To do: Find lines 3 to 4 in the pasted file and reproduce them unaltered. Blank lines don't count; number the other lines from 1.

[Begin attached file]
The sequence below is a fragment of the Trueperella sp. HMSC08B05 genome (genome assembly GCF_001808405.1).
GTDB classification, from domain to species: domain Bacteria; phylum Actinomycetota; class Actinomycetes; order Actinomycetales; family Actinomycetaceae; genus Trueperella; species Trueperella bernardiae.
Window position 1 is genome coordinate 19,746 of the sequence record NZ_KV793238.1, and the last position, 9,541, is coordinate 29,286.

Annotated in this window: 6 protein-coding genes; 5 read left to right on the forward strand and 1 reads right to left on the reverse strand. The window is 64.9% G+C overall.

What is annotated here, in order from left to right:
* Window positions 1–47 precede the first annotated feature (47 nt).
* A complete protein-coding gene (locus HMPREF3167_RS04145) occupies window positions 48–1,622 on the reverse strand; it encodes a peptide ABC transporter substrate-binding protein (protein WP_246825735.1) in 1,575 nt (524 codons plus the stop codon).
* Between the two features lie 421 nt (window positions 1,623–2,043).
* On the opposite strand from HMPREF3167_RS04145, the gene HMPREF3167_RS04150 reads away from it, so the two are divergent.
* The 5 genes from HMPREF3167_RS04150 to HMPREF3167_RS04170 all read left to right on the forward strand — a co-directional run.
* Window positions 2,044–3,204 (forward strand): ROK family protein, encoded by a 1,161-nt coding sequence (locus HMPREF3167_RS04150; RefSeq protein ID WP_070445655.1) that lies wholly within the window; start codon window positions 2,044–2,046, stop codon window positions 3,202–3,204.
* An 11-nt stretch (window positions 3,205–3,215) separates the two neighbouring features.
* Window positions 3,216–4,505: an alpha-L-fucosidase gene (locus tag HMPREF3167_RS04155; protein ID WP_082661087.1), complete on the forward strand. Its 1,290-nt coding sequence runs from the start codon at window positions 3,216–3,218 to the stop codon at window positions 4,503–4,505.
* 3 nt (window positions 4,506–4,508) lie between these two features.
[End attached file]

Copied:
Window position 1 is genome coordinate 19,746 of the sequence record NZ_KV793238.1, and the last position, 9,541, is coordinate 29,286.

Annotated in this window: 6 protein-coding genes; 5 read left to right on the forward strand and 1 reads right to left on the reverse strand. The window is 64.9% G+C overall.